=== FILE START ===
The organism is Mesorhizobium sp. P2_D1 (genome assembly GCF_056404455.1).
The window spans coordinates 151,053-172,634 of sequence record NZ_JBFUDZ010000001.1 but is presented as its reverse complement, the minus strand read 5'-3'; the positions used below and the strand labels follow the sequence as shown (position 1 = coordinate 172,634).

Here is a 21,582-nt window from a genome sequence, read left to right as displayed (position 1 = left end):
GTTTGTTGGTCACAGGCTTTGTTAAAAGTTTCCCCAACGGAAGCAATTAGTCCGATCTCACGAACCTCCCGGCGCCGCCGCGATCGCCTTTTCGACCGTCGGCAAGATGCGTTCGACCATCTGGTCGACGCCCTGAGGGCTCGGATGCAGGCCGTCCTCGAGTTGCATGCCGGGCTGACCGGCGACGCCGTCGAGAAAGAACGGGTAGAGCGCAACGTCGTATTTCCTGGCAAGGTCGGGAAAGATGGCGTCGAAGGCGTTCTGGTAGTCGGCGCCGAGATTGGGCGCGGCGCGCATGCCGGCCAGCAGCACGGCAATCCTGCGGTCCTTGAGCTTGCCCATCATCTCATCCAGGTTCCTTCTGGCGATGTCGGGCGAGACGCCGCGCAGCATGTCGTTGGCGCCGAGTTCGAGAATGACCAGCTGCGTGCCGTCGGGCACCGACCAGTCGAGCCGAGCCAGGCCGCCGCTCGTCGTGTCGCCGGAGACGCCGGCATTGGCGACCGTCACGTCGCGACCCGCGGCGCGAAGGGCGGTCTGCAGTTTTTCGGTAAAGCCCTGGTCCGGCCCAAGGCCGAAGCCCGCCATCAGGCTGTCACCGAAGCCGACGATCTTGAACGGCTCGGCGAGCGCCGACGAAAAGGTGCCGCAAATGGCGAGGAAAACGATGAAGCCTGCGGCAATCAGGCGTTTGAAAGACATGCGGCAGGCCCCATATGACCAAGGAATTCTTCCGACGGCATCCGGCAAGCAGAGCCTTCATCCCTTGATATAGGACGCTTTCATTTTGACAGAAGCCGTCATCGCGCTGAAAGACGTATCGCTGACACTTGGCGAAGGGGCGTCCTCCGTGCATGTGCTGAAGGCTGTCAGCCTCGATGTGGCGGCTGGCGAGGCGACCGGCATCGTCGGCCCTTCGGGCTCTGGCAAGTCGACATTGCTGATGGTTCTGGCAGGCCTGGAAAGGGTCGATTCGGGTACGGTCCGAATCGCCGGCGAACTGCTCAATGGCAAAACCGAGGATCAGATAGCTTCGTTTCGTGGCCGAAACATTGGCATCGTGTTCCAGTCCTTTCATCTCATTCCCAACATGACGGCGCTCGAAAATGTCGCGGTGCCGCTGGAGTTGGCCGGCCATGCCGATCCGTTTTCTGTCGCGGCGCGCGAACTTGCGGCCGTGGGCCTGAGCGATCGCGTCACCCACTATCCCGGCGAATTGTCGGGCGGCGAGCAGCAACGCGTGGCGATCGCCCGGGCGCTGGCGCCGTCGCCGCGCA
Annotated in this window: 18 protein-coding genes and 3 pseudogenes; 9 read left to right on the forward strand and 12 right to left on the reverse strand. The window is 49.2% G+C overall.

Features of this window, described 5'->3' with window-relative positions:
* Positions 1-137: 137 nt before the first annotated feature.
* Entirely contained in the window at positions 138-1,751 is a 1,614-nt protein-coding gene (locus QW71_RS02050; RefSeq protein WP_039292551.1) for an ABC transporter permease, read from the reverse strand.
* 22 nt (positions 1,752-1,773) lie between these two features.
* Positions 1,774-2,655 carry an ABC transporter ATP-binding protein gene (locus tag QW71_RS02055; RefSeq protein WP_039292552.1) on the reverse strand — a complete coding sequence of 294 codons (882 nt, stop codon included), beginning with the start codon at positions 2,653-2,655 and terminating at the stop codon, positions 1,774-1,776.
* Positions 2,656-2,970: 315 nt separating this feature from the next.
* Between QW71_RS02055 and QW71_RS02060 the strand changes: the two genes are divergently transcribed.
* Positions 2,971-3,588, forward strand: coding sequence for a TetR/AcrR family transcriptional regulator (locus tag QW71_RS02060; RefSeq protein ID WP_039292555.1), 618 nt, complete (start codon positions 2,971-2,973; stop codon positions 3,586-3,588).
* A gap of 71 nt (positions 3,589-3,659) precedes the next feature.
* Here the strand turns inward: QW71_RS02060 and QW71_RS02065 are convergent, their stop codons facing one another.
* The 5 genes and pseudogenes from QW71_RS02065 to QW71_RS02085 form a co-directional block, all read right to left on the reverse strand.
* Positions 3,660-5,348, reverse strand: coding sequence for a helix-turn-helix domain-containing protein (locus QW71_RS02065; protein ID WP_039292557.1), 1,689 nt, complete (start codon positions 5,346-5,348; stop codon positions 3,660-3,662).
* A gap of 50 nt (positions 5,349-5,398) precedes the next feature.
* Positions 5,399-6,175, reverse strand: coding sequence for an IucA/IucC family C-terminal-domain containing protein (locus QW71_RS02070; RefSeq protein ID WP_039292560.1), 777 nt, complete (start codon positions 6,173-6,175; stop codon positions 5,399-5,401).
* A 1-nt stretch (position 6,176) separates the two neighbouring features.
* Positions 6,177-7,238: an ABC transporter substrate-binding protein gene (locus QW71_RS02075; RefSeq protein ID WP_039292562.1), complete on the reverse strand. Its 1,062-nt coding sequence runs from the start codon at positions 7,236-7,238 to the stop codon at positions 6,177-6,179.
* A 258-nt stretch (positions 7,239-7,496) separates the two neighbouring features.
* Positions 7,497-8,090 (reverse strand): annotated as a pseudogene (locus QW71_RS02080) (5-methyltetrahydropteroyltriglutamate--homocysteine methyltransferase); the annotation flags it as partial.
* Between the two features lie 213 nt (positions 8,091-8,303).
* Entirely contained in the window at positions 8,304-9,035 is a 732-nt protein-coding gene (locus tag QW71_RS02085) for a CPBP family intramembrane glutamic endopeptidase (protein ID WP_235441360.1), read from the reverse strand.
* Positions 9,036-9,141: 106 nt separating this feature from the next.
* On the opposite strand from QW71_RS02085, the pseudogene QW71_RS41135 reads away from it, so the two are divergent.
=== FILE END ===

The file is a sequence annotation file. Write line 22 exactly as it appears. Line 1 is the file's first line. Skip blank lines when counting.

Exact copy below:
* A 258-nt stretch (positions 7,239-7,496) separates the two neighbouring features.